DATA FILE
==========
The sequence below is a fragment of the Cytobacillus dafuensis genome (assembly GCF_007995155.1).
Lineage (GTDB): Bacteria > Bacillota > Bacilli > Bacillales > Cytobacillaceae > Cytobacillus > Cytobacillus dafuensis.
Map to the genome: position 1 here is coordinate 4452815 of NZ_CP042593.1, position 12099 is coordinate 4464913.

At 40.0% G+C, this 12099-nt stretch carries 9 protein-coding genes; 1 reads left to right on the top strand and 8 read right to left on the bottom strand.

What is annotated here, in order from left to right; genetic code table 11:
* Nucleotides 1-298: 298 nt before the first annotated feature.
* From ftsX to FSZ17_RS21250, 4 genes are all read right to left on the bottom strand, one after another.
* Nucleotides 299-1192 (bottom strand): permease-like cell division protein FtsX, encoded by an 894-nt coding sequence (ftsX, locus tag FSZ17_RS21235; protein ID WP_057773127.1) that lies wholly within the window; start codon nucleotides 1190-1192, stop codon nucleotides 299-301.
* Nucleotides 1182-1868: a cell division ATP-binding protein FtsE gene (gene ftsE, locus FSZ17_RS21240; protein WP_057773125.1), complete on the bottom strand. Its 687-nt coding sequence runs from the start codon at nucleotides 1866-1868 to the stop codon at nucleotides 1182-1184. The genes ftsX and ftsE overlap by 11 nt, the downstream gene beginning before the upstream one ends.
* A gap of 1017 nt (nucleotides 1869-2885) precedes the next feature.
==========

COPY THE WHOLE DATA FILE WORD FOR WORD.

The sequence below is a fragment of the Cytobacillus dafuensis genome (assembly GCF_007995155.1).
Lineage (GTDB): Bacteria > Bacillota > Bacilli > Bacillales > Cytobacillaceae > Cytobacillus > Cytobacillus dafuensis.
Map to the genome: position 1 here is coordinate 4452815 of NZ_CP042593.1, position 12099 is coordinate 4464913.

At 40.0% G+C, this 12099-nt stretch carries 9 protein-coding genes; 1 reads left to right on the top strand and 8 read right to left on the bottom strand.

What is annotated here, in order from left to right; genetic code table 11:
* Nucleotides 1-298: 298 nt before the first annotated feature.
* From ftsX to FSZ17_RS21250, 4 genes are all read right to left on the bottom strand, one after another.
* Nucleotides 299-1192 (bottom strand): permease-like cell division protein FtsX, encoded by an 894-nt coding sequence (ftsX, locus tag FSZ17_RS21235; protein ID WP_057773127.1) that lies wholly within the window; start codon nucleotides 1190-1192, stop codon nucleotides 299-301.
* Nucleotides 1182-1868: a cell division ATP-binding protein FtsE gene (gene ftsE, locus FSZ17_RS21240; protein WP_057773125.1), complete on the bottom strand. Its 687-nt coding sequence runs from the start codon at nucleotides 1866-1868 to the stop codon at nucleotides 1182-1184. The genes ftsX and ftsE overlap by 11 nt, the downstream gene beginning before the upstream one ends.
* A gap of 1017 nt (nucleotides 1869-2885) precedes the next feature.